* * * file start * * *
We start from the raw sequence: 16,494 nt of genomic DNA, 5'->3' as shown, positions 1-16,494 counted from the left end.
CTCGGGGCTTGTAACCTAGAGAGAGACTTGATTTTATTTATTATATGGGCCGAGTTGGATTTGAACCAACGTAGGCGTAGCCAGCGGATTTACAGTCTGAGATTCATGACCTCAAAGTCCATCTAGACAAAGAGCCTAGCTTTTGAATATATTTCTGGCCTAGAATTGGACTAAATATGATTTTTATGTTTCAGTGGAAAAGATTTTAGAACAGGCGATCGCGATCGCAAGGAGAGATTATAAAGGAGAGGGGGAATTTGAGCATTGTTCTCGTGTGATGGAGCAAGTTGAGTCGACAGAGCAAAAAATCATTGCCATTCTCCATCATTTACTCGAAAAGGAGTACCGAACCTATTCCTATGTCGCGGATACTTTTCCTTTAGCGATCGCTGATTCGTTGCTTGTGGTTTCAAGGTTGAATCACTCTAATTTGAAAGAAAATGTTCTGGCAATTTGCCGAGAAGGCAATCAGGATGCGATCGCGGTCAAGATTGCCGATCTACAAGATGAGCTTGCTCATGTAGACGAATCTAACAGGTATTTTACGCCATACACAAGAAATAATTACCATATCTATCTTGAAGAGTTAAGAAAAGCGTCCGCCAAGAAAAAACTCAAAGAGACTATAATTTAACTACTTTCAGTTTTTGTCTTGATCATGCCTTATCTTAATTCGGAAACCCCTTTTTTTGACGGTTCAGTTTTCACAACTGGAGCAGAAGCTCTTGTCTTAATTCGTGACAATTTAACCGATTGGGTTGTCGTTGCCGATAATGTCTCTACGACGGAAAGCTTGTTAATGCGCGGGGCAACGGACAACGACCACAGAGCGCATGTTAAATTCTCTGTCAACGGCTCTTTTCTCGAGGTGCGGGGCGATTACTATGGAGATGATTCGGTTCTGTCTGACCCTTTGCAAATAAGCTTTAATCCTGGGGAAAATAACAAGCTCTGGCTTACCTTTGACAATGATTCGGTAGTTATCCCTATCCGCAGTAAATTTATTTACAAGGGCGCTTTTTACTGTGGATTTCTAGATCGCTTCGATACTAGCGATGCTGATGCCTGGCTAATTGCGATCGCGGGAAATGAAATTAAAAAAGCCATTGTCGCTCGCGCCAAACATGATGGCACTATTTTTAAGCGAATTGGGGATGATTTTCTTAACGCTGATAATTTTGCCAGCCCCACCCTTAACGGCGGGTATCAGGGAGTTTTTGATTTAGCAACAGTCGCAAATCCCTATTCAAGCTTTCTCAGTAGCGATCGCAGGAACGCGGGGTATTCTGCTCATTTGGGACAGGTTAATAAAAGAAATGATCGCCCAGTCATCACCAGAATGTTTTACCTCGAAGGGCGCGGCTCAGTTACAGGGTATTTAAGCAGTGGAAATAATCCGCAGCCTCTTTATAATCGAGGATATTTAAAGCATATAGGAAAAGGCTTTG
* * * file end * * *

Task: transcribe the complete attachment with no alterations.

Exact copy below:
We start from the raw sequence: 16,494 nt of genomic DNA, 5'->3' as shown, positions 1-16,494 counted from the left end.
CTCGGGGCTTGTAACCTAGAGAGAGACTTGATTTTATTTATTATATGGGCCGAGTTGGATTTGAACCAACGTAGGCGTAGCCAGCGGATTTACAGTCTGAGATTCATGACCTCAAAGTCCATCTAGACAAAGAGCCTAGCTTTTGAATATATTTCTGGCCTAGAATTGGACTAAATATGATTTTTATGTTTCAGTGGAAAAGATTTTAGAACAGGCGATCGCGATCGCAAGGAGAGATTATAAAGGAGAGGGGGAATTTGAGCATTGTTCTCGTGTGATGGAGCAAGTTGAGTCGACAGAGCAAAAAATCATTGCCATTCTCCATCATTTACTCGAAAAGGAGTACCGAACCTATTCCTATGTCGCGGATACTTTTCCTTTAGCGATCGCTGATTCGTTGCTTGTGGTTTCAAGGTTGAATCACTCTAATTTGAAAGAAAATGTTCTGGCAATTTGCCGAGAAGGCAATCAGGATGCGATCGCGGTCAAGATTGCCGATCTACAAGATGAGCTTGCTCATGTAGACGAATCTAACAGGTATTTTACGCCATACACAAGAAATAATTACCATATCTATCTTGAAGAGTTAAGAAAAGCGTCCGCCAAGAAAAAACTCAAAGAGACTATAATTTAACTACTTTCAGTTTTTGTCTTGATCATGCCTTATCTTAATTCGGAAACCCCTTTTTTTGACGGTTCAGTTTTCACAACTGGAGCAGAAGCTCTTGTCTTAATTCGTGACAATTTAACCGATTGGGTTGTCGTTGCCGATAATGTCTCTACGACGGAAAGCTTGTTAATGCGCGGGGCAACGGACAACGACCACAGAGCGCATGTTAAATTCTCTGTCAACGGCTCTTTTCTCGAGGTGCGGGGCGATTACTATGGAGATGATTCGGTTCTGTCTGACCCTTTGCAAATAAGCTTTAATCCTGGGGAAAATAACAAGCTCTGGCTTACCTTTGACAATGATTCGGTAGTTATCCCTATCCGCAGTAAATTTATTTACAAGGGCGCTTTTTACTGTGGATTTCTAGATCGCTTCGATACTAGCGATGCTGATGCCTGGCTAATTGCGATCGCGGGAAATGAAATTAAAAAAGCCATTGTCGCTCGCGCCAAACATGATGGCACTATTTTTAAGCGAATTGGGGATGATTTTCTTAACGCTGATAATTTTGCCAGCCCCACCCTTAACGGCGGGTATCAGGGAGTTTTTGATTTAGCAACAGTCGCAAATCCCTATTCAAGCTTTCTCAGTAGCGATCGCAGGAACGCGGGGTATTCTGCTCATTTGGGACAGGTTAATAAAAGAAATGATCGCCCAGTCATCACCAGAATGTTTTACCTCGAAGGGCGCGGCTCAGTTACAGGGTATTTAAGCAGTGGAAATAATCCGCAGCCTCTTTATAATCGAGGATATTTAAAGCATATAGGAAAAGGCTTTG